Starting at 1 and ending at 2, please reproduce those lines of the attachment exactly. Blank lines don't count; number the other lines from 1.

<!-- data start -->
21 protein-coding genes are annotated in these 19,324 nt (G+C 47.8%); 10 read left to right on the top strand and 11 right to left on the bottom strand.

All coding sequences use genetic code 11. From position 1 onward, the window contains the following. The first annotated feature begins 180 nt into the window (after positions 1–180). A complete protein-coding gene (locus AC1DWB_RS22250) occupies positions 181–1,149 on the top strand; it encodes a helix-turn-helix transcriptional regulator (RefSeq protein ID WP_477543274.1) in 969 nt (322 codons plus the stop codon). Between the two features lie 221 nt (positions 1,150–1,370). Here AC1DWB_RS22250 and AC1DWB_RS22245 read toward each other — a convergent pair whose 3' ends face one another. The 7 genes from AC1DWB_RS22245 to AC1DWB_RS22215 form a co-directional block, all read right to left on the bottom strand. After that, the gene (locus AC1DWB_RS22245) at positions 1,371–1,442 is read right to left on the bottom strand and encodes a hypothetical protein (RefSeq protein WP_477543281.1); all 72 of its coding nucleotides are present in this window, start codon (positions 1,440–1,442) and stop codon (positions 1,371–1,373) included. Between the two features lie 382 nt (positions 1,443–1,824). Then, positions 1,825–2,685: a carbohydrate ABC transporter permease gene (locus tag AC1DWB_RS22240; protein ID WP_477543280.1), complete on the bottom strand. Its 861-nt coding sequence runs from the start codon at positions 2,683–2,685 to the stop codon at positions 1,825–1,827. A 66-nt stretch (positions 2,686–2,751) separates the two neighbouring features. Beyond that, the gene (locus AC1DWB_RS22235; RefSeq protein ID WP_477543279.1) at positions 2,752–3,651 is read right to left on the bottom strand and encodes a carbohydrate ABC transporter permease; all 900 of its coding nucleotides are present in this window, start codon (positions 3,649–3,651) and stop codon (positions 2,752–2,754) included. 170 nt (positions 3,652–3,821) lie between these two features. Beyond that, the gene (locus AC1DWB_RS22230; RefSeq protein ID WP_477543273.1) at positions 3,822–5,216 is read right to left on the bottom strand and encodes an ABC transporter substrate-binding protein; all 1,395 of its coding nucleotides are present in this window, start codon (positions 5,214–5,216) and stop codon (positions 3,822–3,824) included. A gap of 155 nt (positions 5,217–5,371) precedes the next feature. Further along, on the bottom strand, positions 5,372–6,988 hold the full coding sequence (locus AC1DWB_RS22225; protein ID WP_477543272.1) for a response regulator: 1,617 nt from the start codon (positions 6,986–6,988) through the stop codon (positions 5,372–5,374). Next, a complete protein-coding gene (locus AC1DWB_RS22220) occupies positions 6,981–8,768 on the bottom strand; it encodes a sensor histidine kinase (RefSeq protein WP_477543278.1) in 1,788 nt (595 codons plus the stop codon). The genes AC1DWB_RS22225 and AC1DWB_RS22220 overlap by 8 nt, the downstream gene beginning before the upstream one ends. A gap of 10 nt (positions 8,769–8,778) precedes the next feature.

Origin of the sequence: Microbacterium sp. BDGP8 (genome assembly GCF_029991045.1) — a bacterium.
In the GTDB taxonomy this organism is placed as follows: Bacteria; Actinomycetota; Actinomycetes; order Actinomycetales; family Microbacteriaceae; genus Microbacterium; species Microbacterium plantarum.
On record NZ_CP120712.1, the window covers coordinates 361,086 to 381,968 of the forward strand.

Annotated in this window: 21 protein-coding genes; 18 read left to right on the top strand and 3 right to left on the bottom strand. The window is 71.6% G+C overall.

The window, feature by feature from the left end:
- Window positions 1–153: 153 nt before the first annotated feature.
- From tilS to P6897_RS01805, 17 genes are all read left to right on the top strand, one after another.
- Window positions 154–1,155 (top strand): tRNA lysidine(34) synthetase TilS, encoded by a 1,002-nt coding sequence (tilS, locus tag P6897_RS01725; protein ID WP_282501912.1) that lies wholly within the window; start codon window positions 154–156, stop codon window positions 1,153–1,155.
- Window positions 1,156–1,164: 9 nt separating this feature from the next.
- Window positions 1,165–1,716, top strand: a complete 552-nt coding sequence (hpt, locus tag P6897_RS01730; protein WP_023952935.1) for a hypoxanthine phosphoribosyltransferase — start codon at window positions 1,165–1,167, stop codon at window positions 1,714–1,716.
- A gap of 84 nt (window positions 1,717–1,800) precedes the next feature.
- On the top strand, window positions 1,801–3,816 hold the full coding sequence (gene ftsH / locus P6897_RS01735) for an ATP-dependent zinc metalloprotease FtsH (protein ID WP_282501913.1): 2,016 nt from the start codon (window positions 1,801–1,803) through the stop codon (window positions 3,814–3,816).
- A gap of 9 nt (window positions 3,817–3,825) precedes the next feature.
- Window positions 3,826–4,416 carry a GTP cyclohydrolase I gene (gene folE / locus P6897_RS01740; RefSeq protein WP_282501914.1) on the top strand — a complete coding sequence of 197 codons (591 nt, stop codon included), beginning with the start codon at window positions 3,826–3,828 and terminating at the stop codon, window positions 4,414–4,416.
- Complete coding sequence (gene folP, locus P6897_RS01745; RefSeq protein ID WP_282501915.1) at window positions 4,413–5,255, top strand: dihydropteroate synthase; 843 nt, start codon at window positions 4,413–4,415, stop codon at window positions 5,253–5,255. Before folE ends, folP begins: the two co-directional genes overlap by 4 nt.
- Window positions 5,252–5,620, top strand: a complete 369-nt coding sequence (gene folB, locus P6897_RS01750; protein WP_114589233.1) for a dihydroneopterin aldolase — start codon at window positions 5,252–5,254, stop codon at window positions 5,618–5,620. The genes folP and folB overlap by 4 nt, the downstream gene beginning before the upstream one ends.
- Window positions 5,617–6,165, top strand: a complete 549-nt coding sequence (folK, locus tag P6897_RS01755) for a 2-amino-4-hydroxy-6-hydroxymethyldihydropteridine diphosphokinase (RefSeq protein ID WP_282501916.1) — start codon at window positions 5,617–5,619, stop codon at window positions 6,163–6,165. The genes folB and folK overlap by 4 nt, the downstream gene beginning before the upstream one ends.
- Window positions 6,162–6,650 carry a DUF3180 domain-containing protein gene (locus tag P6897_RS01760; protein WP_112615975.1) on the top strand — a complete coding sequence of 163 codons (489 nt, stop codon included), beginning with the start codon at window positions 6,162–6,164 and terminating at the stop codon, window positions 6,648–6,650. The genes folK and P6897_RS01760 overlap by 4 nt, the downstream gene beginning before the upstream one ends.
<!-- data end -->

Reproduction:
21 protein-coding genes are annotated in these 19,324 nt (G+C 47.8%); 10 read left to right on the top strand and 11 right to left on the bottom strand.

All coding sequences use genetic code 11. From position 1 onward, the window contains the following. The first annotated feature begins 180 nt into the window (after positions 1–180). A complete protein-coding gene (locus AC1DWB_RS22250) occupies positions 181–1,149 on the top strand; it encodes a helix-turn-helix transcriptional regulator (RefSeq protein ID WP_477543274.1) in 969 nt (322 codons plus the stop codon). Between the two features lie 221 nt (positions 1,150–1,370). Here AC1DWB_RS22250 and AC1DWB_RS22245 read toward each other — a convergent pair whose 3' ends face one another. The 7 genes from AC1DWB_RS22245 to AC1DWB_RS22215 form a co-directional block, all read right to left on the bottom strand. After that, the gene (locus AC1DWB_RS22245) at positions 1,371–1,442 is read right to left on the bottom strand and encodes a hypothetical protein (RefSeq protein WP_477543281.1); all 72 of its coding nucleotides are present in this window, start codon (positions 1,440–1,442) and stop codon (positions 1,371–1,373) included. Between the two features lie 382 nt (positions 1,443–1,824). Then, positions 1,825–2,685: a carbohydrate ABC transporter permease gene (locus tag AC1DWB_RS22240; protein ID WP_477543280.1), complete on the bottom strand. Its 861-nt coding sequence runs from the start codon at positions 2,683–2,685 to the stop codon at positions 1,825–1,827. A 66-nt stretch (positions 2,686–2,751) separates the two neighbouring features. Beyond that, the gene (locus AC1DWB_RS22235; RefSeq protein ID WP_477543279.1) at positions 2,752–3,651 is read right to left on the bottom strand and encodes a carbohydrate ABC transporter permease; all 900 of its coding nucleotides are present in this window, start codon (positions 3,649–3,651) and stop codon (positions 2,752–2,754) included. 170 nt (positions 3,652–3,821) lie between these two features. Beyond that, the gene (locus AC1DWB_RS22230; RefSeq protein ID WP_477543273.1) at positions 3,822–5,216 is read right to left on the bottom strand and encodes an ABC transporter substrate-binding protein; all 1,395 of its coding nucleotides are present in this window, start codon (positions 5,214–5,216) and stop codon (positions 3,822–3,824) included. A gap of 155 nt (positions 5,217–5,371) precedes the next feature. Further along, on the bottom strand, positions 5,372–6,988 hold the full coding sequence (locus AC1DWB_RS22225; protein ID WP_477543272.1) for a response regulator: 1,617 nt from the start codon (positions 6,986–6,988) through the stop codon (positions 5,372–5,374). Next, a complete protein-coding gene (locus AC1DWB_RS22220) occupies positions 6,981–8,768 on the bottom strand; it encodes a sensor histidine kinase (RefSeq protein WP_477543278.1) in 1,788 nt (595 codons plus the stop codon). The genes AC1DWB_RS22225 and AC1DWB_RS22220 overlap by 8 nt, the downstream gene beginning before the upstream one ends. A gap of 10 nt (positions 8,769–8,778) precedes the next feature.